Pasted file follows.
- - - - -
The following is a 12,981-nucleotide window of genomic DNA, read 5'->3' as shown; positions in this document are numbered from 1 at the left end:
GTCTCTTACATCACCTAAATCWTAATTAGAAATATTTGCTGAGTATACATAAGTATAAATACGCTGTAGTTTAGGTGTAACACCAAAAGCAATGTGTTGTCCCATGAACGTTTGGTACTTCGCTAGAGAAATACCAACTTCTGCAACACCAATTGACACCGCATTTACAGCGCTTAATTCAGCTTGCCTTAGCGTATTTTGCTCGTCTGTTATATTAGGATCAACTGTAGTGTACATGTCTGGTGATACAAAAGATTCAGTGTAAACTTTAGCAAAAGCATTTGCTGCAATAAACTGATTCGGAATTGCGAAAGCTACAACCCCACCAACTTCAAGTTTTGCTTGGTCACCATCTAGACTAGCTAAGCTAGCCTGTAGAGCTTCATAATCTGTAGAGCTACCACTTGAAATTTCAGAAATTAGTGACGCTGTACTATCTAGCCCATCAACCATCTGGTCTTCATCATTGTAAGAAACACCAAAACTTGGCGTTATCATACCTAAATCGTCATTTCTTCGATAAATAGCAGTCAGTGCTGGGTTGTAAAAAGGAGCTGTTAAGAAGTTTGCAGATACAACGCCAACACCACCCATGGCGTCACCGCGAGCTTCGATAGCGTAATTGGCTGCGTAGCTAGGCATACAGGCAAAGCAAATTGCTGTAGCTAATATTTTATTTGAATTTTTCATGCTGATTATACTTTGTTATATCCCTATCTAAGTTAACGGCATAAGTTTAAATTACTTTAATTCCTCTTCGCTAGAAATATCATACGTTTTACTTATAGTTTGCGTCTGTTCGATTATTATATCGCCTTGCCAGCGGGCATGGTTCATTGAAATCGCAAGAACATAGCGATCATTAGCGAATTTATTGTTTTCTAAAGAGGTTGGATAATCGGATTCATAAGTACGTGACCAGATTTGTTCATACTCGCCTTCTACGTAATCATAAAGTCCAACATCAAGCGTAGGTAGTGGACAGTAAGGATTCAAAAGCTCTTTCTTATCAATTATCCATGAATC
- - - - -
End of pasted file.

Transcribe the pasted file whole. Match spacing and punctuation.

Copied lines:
The following is a 12,981-nucleotide window of genomic DNA, read 5'->3' as shown; positions in this document are numbered from 1 at the left end:
GTCTCTTACATCACCTAAATCWTAATTAGAAATATTTGCTGAGTATACATAAGTATAAATACGCTGTAGTTTAGGTGTAACACCAAAAGCAATGTGTTGTCCCATGAACGTTTGGTACTTCGCTAGAGAAATACCAACTTCTGCAACACCAATTGACACCGCATTTACAGCGCTTAATTCAGCTTGCCTTAGCGTATTTTGCTCGTCTGTTATATTAGGATCAACTGTAGTGTACATGTCTGGTGATACAAAAGATTCAGTGTAAACTTTAGCAAAAGCATTTGCTGCAATAAACTGATTCGGAATTGCGAAAGCTACAACCCCACCAACTTCAAGTTTTGCTTGGTCACCATCTAGACTAGCTAAGCTAGCCTGTAGAGCTTCATAATCTGTAGAGCTACCACTTGAAATTTCAGAAATTAGTGACGCTGTACTATCTAGCCCATCAACCATCTGGTCTTCATCATTGTAAGAAACACCAAAACTTGGCGTTATCATACCTAAATCGTCATTTCTTCGATAAATAGCAGTCAGTGCTGGGTTGTAAAAAGGAGCTGTTAAGAAGTTTGCAGATACAACGCCAACACCACCCATGGCGTCACCGCGAGCTTCGATAGCGTAATTGGCTGCGTAGCTAGGCATACAGGCAAAGCAAATTGCTGTAGCTAATATTTTATTTGAATTTTTCATGCTGATTATACTTTGTTATATCCCTATCTAAGTTAACGGCATAAGTTTAAATTACTTTAATTCCTCTTCGCTAGAAATATCATACGTTTTACTTATAGTTTGCGTCTGTTCGATTATTATATCGCCTTGCCAGCGGGCATGGTTCATTGAAATCGCAAGAACATAGCGATCATTAGCGAATTTATTGTTTTCTAAAGAGGTTGGATAATCGGATTCATAAGTACGTGACCAGATTTGTTCATACTCGCCTTCTACGTAATCATAAAGTCCAACATCAAGCGTAGGTAGTGGACAGTAAGGATTCAAAAGCTCTTTCTTATCAATTATCCATGAATC